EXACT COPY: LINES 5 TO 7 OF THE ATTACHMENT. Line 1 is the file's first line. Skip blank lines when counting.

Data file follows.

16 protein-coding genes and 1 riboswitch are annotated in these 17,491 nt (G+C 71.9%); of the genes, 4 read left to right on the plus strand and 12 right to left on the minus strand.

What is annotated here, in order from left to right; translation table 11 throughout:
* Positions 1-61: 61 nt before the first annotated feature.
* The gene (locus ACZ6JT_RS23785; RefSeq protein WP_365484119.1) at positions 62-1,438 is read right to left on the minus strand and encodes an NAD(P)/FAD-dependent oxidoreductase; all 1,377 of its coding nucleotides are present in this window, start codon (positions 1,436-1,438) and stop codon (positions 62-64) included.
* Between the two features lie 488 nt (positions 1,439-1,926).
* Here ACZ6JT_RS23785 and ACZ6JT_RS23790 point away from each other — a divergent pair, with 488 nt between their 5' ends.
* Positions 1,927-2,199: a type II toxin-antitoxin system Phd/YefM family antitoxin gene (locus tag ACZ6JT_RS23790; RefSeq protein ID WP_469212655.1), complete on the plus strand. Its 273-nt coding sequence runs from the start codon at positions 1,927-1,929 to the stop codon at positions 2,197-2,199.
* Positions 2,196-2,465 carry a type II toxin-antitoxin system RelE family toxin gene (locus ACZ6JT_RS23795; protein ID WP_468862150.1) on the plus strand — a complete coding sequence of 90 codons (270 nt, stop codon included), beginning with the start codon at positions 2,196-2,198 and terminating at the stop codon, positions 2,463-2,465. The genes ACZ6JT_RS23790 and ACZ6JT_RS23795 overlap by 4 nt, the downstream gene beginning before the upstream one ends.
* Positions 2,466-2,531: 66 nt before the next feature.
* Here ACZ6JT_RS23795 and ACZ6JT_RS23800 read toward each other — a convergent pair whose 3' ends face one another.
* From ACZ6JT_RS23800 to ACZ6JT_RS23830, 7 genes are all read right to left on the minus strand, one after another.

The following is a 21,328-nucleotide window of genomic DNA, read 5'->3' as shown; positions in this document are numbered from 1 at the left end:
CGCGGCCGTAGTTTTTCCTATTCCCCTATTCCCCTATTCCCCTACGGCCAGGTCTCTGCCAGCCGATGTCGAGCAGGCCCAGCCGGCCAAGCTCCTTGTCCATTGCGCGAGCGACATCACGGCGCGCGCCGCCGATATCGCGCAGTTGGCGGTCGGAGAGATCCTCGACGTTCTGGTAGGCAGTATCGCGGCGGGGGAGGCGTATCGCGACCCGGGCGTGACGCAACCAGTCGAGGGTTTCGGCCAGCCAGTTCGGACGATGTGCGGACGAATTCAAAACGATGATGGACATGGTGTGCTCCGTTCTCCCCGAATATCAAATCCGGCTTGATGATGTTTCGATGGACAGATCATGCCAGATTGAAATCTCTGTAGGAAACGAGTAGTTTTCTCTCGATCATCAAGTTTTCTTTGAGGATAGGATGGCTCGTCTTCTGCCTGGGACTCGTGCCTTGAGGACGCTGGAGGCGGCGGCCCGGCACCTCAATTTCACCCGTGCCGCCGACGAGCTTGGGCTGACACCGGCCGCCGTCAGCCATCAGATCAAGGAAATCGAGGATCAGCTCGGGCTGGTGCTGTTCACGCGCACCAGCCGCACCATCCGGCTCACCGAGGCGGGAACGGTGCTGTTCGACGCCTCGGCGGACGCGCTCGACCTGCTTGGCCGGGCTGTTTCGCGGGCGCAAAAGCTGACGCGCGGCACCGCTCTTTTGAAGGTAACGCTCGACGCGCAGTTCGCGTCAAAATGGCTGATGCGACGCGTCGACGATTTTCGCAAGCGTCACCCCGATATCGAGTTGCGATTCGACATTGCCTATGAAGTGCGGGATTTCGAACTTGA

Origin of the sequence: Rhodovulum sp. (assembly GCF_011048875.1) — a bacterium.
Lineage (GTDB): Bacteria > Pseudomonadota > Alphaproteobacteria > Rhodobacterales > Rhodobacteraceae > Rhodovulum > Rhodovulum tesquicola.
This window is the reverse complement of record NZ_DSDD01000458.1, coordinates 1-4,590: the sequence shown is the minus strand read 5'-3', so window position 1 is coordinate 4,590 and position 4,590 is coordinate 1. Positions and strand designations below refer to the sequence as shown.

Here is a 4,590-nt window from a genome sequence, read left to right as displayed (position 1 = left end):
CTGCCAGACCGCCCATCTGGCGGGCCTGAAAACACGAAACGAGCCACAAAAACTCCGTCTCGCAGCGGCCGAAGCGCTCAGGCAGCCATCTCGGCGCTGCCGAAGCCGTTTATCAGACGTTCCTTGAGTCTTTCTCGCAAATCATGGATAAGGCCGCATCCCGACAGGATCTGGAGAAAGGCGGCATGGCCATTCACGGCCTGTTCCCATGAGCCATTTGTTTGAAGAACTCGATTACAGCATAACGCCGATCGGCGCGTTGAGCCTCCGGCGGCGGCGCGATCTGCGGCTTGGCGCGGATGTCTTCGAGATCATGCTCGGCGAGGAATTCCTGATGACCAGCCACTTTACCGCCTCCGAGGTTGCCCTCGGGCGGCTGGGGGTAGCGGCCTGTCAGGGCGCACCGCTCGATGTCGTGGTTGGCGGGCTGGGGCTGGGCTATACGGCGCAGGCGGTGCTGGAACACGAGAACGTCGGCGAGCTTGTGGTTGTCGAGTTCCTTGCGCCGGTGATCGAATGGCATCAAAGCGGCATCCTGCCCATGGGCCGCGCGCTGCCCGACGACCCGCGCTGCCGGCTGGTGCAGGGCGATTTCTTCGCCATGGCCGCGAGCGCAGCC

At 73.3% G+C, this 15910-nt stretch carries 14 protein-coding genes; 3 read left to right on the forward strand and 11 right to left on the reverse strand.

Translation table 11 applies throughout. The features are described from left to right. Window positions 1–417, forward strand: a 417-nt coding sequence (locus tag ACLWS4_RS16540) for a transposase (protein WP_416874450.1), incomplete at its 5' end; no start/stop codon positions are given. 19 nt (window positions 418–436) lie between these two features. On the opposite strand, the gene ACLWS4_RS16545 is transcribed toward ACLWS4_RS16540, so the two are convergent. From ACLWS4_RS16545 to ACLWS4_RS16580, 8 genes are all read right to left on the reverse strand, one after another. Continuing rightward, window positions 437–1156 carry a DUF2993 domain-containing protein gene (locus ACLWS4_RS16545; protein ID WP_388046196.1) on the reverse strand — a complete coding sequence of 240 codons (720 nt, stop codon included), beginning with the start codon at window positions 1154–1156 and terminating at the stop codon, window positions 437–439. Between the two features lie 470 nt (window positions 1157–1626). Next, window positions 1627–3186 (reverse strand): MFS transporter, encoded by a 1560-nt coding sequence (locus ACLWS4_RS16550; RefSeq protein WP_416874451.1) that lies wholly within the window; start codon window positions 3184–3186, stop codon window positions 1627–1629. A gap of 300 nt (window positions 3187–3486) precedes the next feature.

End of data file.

* Between the two features lie 488 nt (positions 1,439-1,926).
* Here ACZ6JT_RS23785 and ACZ6JT_RS23790 point away from each other — a divergent pair, with 488 nt between their 5' ends.
* Positions 1,927-2,199: a type II toxin-antitoxin system Phd/YefM family antitoxin gene (locus tag ACZ6JT_RS23790; RefSeq protein ID WP_469212655.1), complete on the plus strand. Its 273-nt coding sequence runs from the start codon at positions 1,927-1,929 to the stop codon at positions 2,197-2,199.